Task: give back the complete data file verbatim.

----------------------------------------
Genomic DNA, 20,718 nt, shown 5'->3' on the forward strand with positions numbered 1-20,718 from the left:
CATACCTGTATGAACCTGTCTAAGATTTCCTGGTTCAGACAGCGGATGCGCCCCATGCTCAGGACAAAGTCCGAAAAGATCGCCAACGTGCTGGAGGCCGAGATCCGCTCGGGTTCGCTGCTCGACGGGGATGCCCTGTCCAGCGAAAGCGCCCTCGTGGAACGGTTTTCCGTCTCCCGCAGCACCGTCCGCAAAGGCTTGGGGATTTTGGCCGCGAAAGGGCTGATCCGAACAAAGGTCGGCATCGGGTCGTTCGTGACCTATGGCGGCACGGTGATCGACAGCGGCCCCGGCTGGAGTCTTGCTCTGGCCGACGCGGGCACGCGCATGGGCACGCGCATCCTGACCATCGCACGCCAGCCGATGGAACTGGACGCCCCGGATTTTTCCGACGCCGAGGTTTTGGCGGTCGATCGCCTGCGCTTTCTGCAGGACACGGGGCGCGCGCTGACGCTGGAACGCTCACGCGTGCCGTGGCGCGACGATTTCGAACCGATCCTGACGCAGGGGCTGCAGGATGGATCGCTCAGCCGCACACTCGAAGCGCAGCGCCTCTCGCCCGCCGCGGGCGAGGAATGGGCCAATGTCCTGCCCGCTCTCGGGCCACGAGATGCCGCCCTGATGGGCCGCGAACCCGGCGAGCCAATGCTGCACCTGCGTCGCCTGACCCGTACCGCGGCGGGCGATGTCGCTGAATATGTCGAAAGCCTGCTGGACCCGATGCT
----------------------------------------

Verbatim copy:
Genomic DNA, 20,718 nt, shown 5'->3' on the forward strand with positions numbered 1-20,718 from the left:
CATACCTGTATGAACCTGTCTAAGATTTCCTGGTTCAGACAGCGGATGCGCCCCATGCTCAGGACAAAGTCCGAAAAGATCGCCAACGTGCTGGAGGCCGAGATCCGCTCGGGTTCGCTGCTCGACGGGGATGCCCTGTCCAGCGAAAGCGCCCTCGTGGAACGGTTTTCCGTCTCCCGCAGCACCGTCCGCAAAGGCTTGGGGATTTTGGCCGCGAAAGGGCTGATCCGAACAAAGGTCGGCATCGGGTCGTTCGTGACCTATGGCGGCACGGTGATCGACAGCGGCCCCGGCTGGAGTCTTGCTCTGGCCGACGCGGGCACGCGCATGGGCACGCGCATCCTGACCATCGCACGCCAGCCGATGGAACTGGACGCCCCGGATTTTTCCGACGCCGAGGTTTTGGCGGTCGATCGCCTGCGCTTTCTGCAGGACACGGGGCGCGCGCTGACGCTGGAACGCTCACGCGTGCCGTGGCGCGACGATTTCGAACCGATCCTGACGCAGGGGCTGCAGGATGGATCGCTCAGCCGCACACTCGAAGCGCAGCGCCTCTCGCCCGCCGCGGGCGAGGAATGGGCCAATGTCCTGCCCGCTCTCGGGCCACGAGATGCCGCCCTGATGGGCCGCGAACCCGGCGAGCCAATGCTGCACCTGCGTCGCCTGACCCGTACCGCGGCGGGCGATGTCGCTGAATATGTCGAAAGCCTGCTGGACCCGATGCT